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--> of premiums is under constant attack from within the plan. As the market becomes more and more competitive in terms of price, it is becoming more difficult to defend this practice to employers and others, but so far it has been protected. WILLIAM HAZZARD: It was reassuring to hear that physicians are becoming more and more involved in direction of some HMOs' policies and guidelines. What about rheumatic disease, in which we hear that patients are so critical? To what extent are patient—consumers being involved in the design of these programs? MICHAEL MCGARVEY: We do have a panel of enrolled patients who we consult on a regular basis, although I am not aware that we have as yet had anybody with a rheumatic problem. JEREMIAH BARONDESS: How do they relate to the putative topic of this section of the program: which system adapts more effectively and more efficiently to new information, new knowledge, and new techniques? MICHAEL MCGARVEY: That is a good question, but I am not sure there is much in the way of a structured method for involving patients in the nonmanaged system. They can certainly get to their individual physicians and should do so on a regular basis. JEREMIAH BARONDESS: Should we be pushing for patient engagement in selection or prioritization or adoption of new techniques? Does anybody have a view on that? LARRY MANHEIM: The only problem is that if you consider the average plan member, who is healthy, it is not clear that such a person would want to pay higher premiums to improve the system. I think it would be good to involve chronic disease patients, but you must have a payment system that supports that kind of interaction. NORMAN LEVINSKY: With regard to the issue of the disadvantaged, I would mention that there is an experiment going on, largely funded by Medicare, dealing with the frail elderly. It goes by the acronym PACE, Program for the All-Inclusive Care of the Elderly. One of the programs is related to Boston University, to one of its neighborhood health centers. This program involves socially responsible and very motivated physicians, along with a team of professionals and nonprofessional community workers. Together they provide all-inclusive care to the frail elderly. In terms of the cost potential for standard HMOs and managed care to provide that level of

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--> service and dedication, I wonder whether one could expect comparable outcomes. There is a price, however, and the price is not in dollars, which is approximately the same as the standard Medicare costs. The price is very tight control of the patient's access to the health care system. Patients must use a limited group of practitioners and a limited group of hospitals; basically are putting their care totally in the hands of these—we hope—well-motivated and ethical physicians and associates. LARRY MANHEIM: I would just note that under PACE, providers are often paid as if the patients were in a nursing home, because they qualify. So, the capitation rate is quite high. LEIGH CALLAHAN: Alan Fogelman noted several things that I think are very important to vulnerable populations: patient facilitators, transportation, and education about their disease and its management. When someone asked him how he does this, the answer was capital, but a unique form of capital, in that the physicians are foregoing a percentage of their income to fund this comprehensive system. Do you think managed care organizations would put a portion of their income into government systems to enhance the care for the vulnerable populations? MICHAEL MCGARVEY: Although our HMO is technically a for-profit subsidiary, any sensible financial analyst looking at our medical loss ratio would question whether this is an accurate characterization. I think that changes are likely to come as managed care organizations acquire more and more experience with fragile populations. We have now been in Medicaid managed care activity for about two years. In fact, the leadership of that particular subsidiary of ours is now beginning to recognize that we need to have some people on staff who provide the type of facilitating role that Alan Fogelman described, and we are prepared to do it. We are even newer in the Medicare business, although we have used our traditional Medigap population as the target population for marketing. We are finding that our enrollees are considerably older than the group we had originally expected to enroll. We feel that we will probably have to make some of these investments ourselves. I think this kind of investment—this kind of programmatic development—sort of follows from what one perceives as the needs and requirements of covered populations. SUSANA SERRATE-SZTEIN: We heard today that there are no cures for either lupus or rheumatoid arthritis. I would like to get your opinions on the impact of the changing health care system on the availability of patients for clinical studies, especially large, multicenter clinical trials.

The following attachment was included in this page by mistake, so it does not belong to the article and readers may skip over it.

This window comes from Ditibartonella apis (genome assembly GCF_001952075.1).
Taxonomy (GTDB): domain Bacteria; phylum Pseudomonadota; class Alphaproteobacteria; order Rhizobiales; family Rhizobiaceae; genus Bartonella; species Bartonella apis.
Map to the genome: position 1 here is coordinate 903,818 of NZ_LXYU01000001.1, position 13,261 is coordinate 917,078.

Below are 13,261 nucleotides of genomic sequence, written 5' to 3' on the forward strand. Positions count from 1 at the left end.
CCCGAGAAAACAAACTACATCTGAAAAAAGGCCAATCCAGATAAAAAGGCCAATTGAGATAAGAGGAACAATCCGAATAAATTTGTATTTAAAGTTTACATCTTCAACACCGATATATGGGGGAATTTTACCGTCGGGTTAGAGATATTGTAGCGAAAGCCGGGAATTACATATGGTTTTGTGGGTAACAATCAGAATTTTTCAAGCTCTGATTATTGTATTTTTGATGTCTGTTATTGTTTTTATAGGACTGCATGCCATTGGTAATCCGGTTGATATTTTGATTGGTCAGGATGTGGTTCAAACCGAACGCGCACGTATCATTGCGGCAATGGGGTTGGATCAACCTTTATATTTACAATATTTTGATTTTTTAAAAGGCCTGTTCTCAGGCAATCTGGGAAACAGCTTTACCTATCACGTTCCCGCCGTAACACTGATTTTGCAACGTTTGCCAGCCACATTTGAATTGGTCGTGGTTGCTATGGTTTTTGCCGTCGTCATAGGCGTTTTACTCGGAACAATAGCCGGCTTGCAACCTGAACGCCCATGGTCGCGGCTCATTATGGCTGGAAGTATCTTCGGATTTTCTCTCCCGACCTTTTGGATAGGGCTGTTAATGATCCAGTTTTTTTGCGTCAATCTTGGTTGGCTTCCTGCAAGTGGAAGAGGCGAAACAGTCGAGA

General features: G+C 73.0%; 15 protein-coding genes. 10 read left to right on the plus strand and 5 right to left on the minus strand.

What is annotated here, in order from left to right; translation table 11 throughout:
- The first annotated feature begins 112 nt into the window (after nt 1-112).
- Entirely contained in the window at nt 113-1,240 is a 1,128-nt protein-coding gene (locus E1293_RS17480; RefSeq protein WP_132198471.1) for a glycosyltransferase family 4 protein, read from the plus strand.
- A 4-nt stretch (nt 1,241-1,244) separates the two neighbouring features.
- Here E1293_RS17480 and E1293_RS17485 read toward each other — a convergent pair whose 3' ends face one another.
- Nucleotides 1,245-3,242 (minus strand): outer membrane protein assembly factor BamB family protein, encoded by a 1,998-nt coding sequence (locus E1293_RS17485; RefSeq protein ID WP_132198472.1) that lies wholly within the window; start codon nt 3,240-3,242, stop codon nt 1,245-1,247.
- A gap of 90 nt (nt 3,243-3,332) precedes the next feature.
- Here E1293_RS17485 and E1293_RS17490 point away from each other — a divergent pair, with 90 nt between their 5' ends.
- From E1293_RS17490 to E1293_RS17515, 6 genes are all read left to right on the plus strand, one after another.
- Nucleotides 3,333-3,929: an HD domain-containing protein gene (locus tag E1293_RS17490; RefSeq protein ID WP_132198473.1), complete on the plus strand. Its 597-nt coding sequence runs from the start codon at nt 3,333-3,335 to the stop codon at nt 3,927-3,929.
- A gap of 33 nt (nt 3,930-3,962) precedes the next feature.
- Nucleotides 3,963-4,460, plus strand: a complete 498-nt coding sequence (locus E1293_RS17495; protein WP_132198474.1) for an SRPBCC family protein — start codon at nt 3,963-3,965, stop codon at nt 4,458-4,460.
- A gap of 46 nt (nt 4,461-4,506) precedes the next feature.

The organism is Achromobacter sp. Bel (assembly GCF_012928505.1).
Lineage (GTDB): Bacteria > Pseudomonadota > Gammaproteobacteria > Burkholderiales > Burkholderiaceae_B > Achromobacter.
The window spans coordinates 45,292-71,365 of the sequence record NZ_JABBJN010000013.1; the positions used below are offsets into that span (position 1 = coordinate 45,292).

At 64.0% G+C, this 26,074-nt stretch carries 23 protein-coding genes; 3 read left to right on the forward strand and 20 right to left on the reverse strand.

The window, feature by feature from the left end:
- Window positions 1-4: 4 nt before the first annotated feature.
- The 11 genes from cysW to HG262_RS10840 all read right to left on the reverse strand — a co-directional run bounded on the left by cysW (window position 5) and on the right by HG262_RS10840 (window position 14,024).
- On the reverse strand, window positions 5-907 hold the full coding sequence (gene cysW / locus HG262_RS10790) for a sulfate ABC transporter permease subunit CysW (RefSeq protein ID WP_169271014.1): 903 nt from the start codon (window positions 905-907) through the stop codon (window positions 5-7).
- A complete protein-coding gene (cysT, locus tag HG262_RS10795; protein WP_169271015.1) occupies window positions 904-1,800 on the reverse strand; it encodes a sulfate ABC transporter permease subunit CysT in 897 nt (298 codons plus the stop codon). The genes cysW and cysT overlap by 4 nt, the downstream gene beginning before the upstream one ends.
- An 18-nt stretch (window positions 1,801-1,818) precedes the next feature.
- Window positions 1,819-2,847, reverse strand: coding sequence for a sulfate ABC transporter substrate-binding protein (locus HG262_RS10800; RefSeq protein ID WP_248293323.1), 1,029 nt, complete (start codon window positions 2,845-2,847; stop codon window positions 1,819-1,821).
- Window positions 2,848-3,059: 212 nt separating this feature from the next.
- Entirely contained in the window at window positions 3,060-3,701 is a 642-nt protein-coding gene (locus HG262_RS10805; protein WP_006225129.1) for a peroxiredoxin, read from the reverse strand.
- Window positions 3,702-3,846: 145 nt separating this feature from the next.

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--> MICHAEL MCGARVEY: It certainly has occurred to me that managed care organizations would be the ideal places to tap in order to identify patients for enrollment in such controlled studies. I did some work last year reviewing operations at the National Institutes of Health Clinical Center. One of the recommendations, in fact, was that the clinical center be a little more aggressive about contacting managed care organizations for case finding. If things were structured properly and if people understood the ground rules, this it would be a very fertile area for patient identification.